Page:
Thursday, November 14, 2013

Daily Rewards and Non-Subscription Games

I've been taking League of Legends for a test-drive over the last two weeks.  I play for about 30 minutes per day.  That's how long it takes to win a Twisted Treeline match against NPC bots to collect the daily "first win" award.  Playing a second match after that would yield maybe 1/4 of the rewards, so I'd rather go spend my time elsewhere.  Is this incentive functioning as intended? 

Influence in the League
For context, in League of Legends gold and items are all temporary resources that are granted and used in a given match.  The biggest things that are persistent are your roster of unlocked champions - each week there are ten champions available to try for free and beyond that list you can only use your unlocked champions - and the Runes attached to your summoner's Rune pages.  These things are earned with two currencies.  
  • Riot Points, named for the studio, are used in the cash shop to unlock Champions, cosmetic skins for the Champions, and a few other things such as boosts for additional rewards.  There is a one-time grant of 400 RP for new accounts to unlock permanent access to one basic Champion (so you aren't totally dependent on the weekly rotation), but otherwise this currency is only obtained by spending real world money. 
  • Influence Points are earned in-game by playing matches.  These can be used as an alternative to Riot Points to unlock Champions (though not the other stuff like the skins), and are also the only way to purchase the runes for your rune slots.
There is more precise math on Influence Points but I find that 2 IP/min on a match that you win (which will be all matches against NPC bots, since probably one good player can carry your team to victory if needed) is not a bad estimate.  This means that a 20-30 minute Twisted Treeline match against the bots is offering up somewhere around 50-60 IP base.  The cheapest basic Champions are available for 450 IP but from there it quickly goes up as far as 6,300 IP, which means you're looking at 100+ matches for the high end Champions.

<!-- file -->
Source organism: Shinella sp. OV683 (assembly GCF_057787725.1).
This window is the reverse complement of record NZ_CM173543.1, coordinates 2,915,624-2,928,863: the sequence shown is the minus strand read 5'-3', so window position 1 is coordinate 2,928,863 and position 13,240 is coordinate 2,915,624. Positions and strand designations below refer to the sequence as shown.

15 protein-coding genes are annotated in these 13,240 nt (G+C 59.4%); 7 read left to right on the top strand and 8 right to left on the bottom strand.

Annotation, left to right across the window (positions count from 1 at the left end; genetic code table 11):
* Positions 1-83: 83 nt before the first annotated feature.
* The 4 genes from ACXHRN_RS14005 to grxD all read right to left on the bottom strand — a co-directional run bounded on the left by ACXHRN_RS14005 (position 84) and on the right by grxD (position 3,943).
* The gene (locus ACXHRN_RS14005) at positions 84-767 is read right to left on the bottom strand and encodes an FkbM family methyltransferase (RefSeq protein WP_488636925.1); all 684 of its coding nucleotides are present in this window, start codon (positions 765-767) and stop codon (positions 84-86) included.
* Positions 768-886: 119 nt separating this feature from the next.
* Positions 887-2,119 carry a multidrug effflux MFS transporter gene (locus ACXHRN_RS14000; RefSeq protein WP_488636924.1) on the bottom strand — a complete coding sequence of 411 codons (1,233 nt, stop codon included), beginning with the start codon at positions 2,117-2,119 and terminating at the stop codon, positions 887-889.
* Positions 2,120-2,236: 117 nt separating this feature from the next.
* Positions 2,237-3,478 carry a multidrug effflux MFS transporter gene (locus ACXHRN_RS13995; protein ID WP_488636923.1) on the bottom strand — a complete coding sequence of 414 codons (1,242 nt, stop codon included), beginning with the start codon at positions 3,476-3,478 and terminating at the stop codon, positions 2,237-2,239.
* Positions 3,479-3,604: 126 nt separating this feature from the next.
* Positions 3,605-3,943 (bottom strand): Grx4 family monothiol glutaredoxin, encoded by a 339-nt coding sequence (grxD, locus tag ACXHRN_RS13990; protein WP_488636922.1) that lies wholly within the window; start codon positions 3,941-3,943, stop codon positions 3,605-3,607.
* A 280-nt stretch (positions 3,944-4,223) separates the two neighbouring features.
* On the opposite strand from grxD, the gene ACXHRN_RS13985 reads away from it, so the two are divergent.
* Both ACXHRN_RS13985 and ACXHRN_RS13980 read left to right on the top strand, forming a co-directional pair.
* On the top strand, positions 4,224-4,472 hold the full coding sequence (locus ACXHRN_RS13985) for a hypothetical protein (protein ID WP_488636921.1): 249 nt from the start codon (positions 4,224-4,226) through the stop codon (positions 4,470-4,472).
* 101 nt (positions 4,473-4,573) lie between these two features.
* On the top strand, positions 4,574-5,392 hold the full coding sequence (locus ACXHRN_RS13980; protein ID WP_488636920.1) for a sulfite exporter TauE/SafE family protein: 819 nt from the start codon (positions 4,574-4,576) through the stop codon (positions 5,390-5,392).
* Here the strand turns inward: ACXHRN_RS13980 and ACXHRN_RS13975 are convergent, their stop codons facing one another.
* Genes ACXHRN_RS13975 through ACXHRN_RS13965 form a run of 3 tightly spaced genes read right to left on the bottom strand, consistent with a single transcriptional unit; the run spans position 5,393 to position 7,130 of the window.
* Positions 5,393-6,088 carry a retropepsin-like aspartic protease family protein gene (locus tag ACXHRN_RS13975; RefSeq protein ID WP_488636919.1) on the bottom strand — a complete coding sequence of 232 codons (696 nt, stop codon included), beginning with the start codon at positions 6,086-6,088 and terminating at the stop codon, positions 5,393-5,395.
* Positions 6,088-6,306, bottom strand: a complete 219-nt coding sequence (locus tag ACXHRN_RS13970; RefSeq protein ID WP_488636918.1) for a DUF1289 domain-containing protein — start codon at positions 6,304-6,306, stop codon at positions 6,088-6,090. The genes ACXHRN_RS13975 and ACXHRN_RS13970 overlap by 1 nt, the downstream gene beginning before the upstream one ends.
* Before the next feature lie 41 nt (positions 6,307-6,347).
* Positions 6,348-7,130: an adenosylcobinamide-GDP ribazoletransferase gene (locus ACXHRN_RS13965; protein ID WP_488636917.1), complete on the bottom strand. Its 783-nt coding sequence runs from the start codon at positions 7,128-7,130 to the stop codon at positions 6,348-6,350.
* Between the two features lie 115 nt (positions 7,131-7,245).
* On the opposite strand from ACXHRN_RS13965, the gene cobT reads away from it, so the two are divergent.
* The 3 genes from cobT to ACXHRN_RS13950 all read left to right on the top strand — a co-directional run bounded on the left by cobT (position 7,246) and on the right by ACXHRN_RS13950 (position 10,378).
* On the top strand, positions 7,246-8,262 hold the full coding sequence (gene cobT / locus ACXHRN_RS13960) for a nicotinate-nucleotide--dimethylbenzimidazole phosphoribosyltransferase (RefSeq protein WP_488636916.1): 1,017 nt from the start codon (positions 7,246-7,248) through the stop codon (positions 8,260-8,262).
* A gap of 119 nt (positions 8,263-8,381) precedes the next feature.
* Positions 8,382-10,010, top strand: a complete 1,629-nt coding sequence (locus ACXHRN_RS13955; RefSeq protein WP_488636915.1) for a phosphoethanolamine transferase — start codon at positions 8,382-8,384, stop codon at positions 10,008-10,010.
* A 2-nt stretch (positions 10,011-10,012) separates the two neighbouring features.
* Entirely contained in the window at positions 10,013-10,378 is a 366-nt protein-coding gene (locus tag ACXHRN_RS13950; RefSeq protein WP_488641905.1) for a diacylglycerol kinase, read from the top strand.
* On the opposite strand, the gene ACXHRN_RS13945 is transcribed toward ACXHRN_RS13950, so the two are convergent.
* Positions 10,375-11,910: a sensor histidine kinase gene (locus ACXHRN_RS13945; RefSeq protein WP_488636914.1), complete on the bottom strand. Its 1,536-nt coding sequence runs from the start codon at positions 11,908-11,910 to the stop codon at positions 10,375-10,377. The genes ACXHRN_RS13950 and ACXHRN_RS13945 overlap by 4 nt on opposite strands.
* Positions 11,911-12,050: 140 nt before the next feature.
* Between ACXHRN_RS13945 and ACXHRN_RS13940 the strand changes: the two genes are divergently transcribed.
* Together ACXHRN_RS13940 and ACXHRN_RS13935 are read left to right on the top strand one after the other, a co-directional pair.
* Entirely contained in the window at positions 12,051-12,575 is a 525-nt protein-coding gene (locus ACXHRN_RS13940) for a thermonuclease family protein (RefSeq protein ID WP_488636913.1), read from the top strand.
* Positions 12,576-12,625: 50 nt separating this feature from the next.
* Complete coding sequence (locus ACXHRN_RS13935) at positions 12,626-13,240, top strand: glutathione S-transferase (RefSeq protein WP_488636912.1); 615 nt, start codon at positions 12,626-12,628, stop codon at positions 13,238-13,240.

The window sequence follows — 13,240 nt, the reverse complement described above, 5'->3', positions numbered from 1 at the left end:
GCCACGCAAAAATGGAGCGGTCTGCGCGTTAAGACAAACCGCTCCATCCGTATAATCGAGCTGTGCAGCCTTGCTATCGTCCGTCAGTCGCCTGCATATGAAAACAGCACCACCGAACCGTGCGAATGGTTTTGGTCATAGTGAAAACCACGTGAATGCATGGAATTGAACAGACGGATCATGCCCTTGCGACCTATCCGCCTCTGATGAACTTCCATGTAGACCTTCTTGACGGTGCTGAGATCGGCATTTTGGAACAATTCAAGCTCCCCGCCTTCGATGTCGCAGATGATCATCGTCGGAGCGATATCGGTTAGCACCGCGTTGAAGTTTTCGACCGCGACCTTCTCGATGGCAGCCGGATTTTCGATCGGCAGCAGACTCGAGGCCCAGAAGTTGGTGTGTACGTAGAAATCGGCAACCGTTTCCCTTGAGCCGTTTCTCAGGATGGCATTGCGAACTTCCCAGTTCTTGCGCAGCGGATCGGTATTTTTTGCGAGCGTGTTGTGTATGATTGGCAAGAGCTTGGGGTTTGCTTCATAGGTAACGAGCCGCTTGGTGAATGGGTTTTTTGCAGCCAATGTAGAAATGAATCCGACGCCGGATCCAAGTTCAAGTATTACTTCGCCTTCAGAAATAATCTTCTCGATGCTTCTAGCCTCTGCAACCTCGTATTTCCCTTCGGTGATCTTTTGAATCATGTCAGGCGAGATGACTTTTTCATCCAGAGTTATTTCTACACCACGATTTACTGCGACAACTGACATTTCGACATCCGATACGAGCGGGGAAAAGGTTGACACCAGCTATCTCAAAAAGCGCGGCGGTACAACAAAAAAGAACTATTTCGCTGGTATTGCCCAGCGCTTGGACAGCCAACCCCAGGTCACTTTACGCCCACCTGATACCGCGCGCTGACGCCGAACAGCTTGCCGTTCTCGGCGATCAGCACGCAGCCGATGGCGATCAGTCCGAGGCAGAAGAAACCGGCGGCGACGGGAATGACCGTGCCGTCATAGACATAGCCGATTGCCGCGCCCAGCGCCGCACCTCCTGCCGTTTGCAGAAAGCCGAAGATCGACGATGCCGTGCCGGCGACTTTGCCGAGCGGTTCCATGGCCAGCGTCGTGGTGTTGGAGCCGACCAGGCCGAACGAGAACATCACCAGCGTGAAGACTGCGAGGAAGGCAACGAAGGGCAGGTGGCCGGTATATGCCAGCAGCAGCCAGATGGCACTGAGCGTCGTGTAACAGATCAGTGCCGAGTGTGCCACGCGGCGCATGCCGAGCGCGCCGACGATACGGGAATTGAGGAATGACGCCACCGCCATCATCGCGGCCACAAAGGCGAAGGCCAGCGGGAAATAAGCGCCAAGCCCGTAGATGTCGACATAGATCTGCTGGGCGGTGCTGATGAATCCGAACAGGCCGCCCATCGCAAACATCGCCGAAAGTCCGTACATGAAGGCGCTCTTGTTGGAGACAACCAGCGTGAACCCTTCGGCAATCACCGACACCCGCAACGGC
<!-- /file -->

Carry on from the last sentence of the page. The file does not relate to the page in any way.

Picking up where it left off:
The wrinkle here is the daily award for winning a match, which is a flat 150 IP.  That's a big deal because suddenly you're looking at only 30ish matches for the high end Champions - i.e. the Champion of my choice for free every month (more if I choose cheaper characters this month).  As a result, if I know I will want to play around 5-10 matches this week, I have a strong incentive to make sure that's one per day rather than all on the same day. 

(Two asides: Losing cuts your IP rewards significantly.  I doubt this is the only reason why this game's community is known for being so toxic, but it can't help your teammates cope with a loss when they know their IP salary just got docked.  Also, the need to buy Runes with this currency undermines the "you can unlock all your heroes in game" model a bit, as in the long term you're looking to fill 30 rune slots with runes that can run 400-2000 IP each.  You can actually pay with Riot Points - i.e. cash - to earn IP faster, and I assume this is almost exclusively for Runes, since you can just buy the Champions if you already have the RP.) 

The Daily and the Non-subscription
The daily quest system in a traditional MMO has an obvious path for netting the studio more money - players are paying for access to the expansion, game time in which to complete the content, and can be enticed to purchase any other perks the studio offers for sale.